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Thermal Conductivity of Glasses Induced by Nuclear Quadrupole Interaction at Ultra Low Temperatures

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Polishchuk,  I. Y.
Max Planck Institute for the Physics of Complex Systems, Max Planck Society;

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Burin,  A. L.
Max Planck Institute for the Physics of Complex Systems, Max Planck Society;

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Citation

Polishchuk, I. Y., & Burin, A. L. (2011). Thermal Conductivity of Glasses Induced by Nuclear Quadrupole Interaction at Ultra Low Temperatures. Journal of Low Temperature Physics, 162(5-6), 509-515.


Cite as: http://hdl.handle.net/11858/00-001M-0000-0029-8DA1-1
Abstract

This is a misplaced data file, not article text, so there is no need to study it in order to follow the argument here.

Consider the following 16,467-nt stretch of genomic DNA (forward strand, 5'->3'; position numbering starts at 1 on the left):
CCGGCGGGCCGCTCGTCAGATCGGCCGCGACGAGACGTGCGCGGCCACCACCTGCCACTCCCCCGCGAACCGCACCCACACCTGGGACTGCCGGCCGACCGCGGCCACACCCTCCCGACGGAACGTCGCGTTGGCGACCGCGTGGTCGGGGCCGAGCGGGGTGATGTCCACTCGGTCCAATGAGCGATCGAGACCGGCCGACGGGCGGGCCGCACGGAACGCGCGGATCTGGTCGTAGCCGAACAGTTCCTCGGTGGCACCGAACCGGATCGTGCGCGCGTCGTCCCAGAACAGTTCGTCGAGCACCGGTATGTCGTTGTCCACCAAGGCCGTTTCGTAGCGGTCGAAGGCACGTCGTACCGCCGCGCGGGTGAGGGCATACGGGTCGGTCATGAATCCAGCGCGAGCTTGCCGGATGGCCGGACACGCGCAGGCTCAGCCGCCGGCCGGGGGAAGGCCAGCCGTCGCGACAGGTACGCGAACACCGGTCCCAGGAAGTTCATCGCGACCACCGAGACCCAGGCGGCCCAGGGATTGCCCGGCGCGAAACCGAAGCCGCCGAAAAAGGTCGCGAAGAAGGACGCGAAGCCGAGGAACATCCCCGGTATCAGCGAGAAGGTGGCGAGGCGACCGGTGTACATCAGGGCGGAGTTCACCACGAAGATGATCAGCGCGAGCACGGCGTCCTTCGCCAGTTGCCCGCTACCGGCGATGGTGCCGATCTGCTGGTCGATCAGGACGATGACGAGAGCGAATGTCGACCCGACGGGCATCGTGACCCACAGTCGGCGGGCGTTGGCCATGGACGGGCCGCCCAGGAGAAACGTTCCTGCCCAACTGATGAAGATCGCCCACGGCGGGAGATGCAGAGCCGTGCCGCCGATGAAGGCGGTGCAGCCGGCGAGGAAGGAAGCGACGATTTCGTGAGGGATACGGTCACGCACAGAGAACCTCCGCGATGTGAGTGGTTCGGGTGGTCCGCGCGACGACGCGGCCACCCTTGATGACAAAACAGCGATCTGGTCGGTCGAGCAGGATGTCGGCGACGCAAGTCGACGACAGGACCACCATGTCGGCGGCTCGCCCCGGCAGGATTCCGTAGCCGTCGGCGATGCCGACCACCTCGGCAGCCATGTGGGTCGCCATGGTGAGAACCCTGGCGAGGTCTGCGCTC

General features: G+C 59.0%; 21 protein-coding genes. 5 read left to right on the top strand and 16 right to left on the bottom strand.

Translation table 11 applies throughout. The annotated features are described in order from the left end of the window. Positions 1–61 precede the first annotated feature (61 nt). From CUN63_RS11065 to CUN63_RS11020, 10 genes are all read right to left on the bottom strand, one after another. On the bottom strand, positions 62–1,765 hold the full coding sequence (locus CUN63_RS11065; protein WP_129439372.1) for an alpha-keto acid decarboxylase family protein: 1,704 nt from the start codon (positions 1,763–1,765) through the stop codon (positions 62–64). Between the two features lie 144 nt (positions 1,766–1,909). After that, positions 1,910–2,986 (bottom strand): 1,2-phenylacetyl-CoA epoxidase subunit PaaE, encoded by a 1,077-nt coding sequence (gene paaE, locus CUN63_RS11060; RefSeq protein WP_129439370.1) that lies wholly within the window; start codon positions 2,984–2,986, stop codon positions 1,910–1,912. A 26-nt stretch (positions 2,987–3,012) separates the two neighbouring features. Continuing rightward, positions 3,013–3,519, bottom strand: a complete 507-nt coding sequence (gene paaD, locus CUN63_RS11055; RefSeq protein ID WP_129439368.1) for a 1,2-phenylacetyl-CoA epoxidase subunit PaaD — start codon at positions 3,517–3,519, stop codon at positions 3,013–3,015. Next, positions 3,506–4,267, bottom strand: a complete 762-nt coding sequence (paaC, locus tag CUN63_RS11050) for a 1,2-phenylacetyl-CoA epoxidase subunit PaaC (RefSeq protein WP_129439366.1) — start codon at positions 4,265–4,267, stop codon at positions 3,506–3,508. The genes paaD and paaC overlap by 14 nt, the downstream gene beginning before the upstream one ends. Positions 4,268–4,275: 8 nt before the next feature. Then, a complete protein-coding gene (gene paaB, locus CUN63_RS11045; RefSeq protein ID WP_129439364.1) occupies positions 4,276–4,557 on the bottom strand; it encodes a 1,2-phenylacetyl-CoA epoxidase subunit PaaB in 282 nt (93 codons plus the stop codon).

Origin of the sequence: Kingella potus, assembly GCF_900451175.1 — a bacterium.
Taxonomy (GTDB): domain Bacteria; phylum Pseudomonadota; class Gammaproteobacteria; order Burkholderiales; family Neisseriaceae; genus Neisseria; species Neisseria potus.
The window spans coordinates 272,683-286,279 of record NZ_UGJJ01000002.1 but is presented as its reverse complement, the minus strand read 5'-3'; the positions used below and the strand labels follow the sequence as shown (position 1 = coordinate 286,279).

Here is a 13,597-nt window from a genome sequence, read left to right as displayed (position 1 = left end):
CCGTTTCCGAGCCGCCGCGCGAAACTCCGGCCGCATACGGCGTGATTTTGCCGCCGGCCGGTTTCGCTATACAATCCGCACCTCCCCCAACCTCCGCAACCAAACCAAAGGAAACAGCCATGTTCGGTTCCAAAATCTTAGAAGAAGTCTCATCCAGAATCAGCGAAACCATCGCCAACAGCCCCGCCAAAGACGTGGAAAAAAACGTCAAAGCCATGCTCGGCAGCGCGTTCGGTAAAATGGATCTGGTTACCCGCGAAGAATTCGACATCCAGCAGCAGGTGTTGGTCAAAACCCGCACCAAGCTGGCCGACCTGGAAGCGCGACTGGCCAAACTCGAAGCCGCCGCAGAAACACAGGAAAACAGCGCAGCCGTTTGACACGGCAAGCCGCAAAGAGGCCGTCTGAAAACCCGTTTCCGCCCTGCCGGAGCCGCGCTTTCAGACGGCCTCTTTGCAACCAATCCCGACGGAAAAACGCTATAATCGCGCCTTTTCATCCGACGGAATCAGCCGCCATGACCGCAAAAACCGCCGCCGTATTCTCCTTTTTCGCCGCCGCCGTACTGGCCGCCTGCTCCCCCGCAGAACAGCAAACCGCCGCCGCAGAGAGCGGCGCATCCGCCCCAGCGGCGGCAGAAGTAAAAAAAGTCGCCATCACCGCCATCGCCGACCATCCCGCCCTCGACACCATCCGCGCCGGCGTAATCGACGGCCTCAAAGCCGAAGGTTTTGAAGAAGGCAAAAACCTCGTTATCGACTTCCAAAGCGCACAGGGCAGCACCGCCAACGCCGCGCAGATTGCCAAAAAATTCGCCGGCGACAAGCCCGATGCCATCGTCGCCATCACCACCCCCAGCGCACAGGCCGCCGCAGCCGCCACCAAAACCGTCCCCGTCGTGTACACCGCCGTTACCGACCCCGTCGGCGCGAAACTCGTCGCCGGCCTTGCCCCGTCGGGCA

It is investigated how nuclear degrees of freedom of tunneling system (TS) inherent in amorphous solids influence its acoustic properties. It was shown in our previous papers that below 10 mK nuclear quadrupole interaction breaks down the coherent tunneling. This phenomenon results in appearance of the quasi-gap in the distribution function for the tunneling amplitude splitting. The quasi-gap is responsible for the plateau in the temperature dependence of the real part of a dielectric permittivity or speed of sound. In this paper we are interested in ultrasonic absorption and thermal conductivity which are intimately connected. We demonstrate that there exists a temperature interval in a millikelvin region where the sound absorption behavior changes drastically from the behavior predicted by the standard tunneling model (STM). In particular, the sound absorption increases approximately by an order of magnitude. Since in the millikelvin region the heat transport is due to acoustic phonons, the thermal conductivity also should demonstrate a strong increase as compared to standard tunneling model. The application of a strong magnetic field is known to restore the coherent tunneling and the standard distribution for the tunneling splitting amplitude. Thus, one can expect that in a strong magnetic field the thermal conductivity should drop in the temperature interval where the coherent tunneling was initially destroyed.